The Future of Blue Collar Work Beyond the COVID-19 pandemic, blue collar industries are desperate for workers, and luckily, nearly three-quarters of blue collar workers (74%) believe there is a good career path in their line of work. However, 67% wish they had more exposure to the world of work when they were in school.
More than 2 in 5 (42%) believe there will be more jobs available in their field in the next 10 years, up from 2018 (35%). Just 26% believe there will be fewer jobs available.
One of the most commonly heard views about blue collar careers is that automation will displace these workers. But among blue collar workers, it hardly seems to be a concern as just 8% are concerned about being replaced by automation. Only 7% worry about losing their jobs in the near future, down from 13% in 2018.
“Blue collar workers have always been the backbone of the American economy, and the COVID-19 pandemic provided a stark reminder for anyone who had forgotten that,” Express Employment International CEO Bill Stoller said. “These heroic individuals keep our country running with leadership that has earned them renewed respect in the eyes of Americans. And as the economy recovers, blue collar job prospects are more numerous and lucrative than at any time in recent history. Take blue collar workers’ word for it—now is the time to pursue one of these careers.”
Survey Methodology The survey was conducted online within the United States by The Harris Poll on behalf of Express Employment Professionals between Sept. 28 and Oct. 13, 2021, among 2,002 U.S. adults ages 18+ who are employed full-time, part-time or self-employed. Data were weighted where necessary by age, gender, education, race/ethnicity, region, household income, household size and marital status to bring them into line with their actual proportions in the population. This sample of employees includes 209 blue collar workers (defined as employees who perform manual labor and work in agriculture, automotive services, construction, maintenance, manufacturing, transportation, or utilities).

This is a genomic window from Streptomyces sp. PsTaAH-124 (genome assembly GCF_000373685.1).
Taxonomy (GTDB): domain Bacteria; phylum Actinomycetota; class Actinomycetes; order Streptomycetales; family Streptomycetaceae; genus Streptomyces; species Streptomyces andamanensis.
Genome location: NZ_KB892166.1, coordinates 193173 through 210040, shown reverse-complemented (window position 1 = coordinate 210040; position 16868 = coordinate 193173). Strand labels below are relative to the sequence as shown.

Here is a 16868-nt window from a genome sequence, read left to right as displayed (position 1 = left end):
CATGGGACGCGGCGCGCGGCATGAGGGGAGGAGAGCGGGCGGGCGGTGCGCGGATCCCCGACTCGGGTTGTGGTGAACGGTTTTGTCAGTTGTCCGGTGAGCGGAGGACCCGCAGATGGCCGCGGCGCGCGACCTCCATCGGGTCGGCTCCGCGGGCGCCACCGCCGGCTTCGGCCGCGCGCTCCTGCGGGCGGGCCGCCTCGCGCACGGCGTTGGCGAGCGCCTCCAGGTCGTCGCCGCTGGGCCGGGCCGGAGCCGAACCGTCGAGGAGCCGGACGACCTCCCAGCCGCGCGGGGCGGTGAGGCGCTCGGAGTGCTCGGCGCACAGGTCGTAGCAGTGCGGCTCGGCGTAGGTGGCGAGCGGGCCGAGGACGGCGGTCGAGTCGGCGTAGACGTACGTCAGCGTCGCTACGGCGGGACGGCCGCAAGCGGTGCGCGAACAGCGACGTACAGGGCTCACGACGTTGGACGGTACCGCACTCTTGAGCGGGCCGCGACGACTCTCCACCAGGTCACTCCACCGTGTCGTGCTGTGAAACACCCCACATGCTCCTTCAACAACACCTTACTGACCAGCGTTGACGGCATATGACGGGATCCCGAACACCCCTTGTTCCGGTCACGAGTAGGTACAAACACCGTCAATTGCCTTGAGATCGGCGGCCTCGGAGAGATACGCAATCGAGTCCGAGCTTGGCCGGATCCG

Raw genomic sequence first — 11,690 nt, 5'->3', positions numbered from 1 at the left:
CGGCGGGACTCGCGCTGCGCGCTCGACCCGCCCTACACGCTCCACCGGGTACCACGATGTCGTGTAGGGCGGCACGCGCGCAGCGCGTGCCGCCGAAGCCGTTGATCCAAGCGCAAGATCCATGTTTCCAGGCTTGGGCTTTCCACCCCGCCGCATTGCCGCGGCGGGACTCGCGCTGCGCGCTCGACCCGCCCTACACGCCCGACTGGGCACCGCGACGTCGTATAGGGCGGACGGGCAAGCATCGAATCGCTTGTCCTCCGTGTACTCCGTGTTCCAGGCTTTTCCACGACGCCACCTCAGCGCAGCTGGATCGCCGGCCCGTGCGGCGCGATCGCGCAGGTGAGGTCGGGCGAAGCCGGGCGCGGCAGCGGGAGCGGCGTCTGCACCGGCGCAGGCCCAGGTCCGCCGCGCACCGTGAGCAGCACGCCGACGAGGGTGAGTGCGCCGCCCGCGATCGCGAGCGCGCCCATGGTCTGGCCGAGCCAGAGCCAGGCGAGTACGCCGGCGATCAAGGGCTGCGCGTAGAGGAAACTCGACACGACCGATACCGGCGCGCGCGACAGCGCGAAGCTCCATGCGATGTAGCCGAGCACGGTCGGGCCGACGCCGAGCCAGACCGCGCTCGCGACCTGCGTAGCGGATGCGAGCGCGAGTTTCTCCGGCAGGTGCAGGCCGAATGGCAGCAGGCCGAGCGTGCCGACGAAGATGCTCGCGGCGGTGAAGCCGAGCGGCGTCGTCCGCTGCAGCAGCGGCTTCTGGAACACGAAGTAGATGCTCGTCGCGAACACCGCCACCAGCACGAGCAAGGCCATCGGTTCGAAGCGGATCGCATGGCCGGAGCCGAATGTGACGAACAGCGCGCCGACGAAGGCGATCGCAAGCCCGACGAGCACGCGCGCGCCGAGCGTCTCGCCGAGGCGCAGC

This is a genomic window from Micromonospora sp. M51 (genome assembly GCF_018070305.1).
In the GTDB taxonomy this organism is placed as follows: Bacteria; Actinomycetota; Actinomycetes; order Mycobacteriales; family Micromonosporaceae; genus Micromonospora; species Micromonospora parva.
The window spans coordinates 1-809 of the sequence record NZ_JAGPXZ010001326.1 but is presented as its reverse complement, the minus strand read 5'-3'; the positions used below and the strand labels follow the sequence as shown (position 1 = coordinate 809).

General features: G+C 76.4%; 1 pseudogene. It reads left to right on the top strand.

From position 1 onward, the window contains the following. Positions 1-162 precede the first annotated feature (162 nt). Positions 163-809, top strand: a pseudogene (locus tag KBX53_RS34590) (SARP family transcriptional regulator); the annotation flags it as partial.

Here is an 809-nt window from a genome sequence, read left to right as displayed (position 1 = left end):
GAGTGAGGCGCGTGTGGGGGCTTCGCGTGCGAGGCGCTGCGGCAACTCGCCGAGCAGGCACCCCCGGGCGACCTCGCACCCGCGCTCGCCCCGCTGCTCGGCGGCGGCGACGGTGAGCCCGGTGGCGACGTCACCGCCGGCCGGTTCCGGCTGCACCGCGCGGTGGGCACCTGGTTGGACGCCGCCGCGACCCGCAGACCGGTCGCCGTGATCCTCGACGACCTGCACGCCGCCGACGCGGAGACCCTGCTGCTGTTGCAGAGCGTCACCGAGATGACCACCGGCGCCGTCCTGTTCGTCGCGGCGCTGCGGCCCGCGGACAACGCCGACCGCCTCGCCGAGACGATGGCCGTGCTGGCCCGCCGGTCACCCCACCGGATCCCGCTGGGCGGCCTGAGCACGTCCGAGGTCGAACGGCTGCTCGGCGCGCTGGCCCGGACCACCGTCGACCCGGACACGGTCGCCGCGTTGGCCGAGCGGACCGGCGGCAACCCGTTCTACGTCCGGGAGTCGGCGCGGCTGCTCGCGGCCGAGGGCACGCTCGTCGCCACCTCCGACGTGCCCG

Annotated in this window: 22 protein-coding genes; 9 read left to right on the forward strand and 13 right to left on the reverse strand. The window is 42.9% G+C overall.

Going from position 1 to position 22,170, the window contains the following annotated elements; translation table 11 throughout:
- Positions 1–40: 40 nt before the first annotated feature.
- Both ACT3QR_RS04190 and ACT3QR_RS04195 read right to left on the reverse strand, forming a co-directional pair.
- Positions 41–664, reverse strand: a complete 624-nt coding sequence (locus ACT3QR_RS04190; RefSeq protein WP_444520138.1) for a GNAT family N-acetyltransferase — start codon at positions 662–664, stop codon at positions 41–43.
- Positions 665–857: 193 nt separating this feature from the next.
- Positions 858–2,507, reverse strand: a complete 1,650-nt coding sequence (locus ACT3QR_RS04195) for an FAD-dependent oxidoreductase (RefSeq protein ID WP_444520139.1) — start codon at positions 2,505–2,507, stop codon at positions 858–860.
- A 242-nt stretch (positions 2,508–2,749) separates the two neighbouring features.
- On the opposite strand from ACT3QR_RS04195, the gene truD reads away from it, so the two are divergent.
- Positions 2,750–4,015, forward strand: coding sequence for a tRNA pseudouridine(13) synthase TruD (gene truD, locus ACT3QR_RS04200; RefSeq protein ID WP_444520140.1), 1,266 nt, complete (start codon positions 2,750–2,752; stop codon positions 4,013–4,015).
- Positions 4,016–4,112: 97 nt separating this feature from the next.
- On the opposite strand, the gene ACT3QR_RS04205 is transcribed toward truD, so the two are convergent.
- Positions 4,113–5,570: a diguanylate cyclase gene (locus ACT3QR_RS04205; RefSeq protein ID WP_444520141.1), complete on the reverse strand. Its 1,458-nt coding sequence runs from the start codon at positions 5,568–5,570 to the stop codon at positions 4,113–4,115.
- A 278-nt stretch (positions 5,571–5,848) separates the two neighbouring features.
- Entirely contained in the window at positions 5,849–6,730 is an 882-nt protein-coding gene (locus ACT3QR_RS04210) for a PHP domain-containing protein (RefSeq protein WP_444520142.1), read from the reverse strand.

If you would like to arrange for an interview with Bill Stoller to discuss this topic, please contact Sheena Hollander, Director of Corporate Communications and PR, at (405) 717-5966.
About Bill Stoller William H. “Bill” Stoller is chairman and chief executive officer of Express Employment International. Founded in Oklahoma City, Oklahoma, the international staffing franchisor supports the Express Employment Professionals franchise and related brands. The Express franchise brand is an industry-leading, international staffing company with franchise locations in the U.S., Canada, South Africa, Australia and New Zealand.
About Express Employment Professionals At Express Employment Professionals, we’re in the business of people. From job seekers to client companies, Express helps people thrive and businesses grow. Our international network of franchises offers localized staffing solutions to the communities they serve across the U.S., Canada, South Africa, Australia and New Zealand, employing 586,000 people globally in 2021 and 10 million since its inception. For more information, visit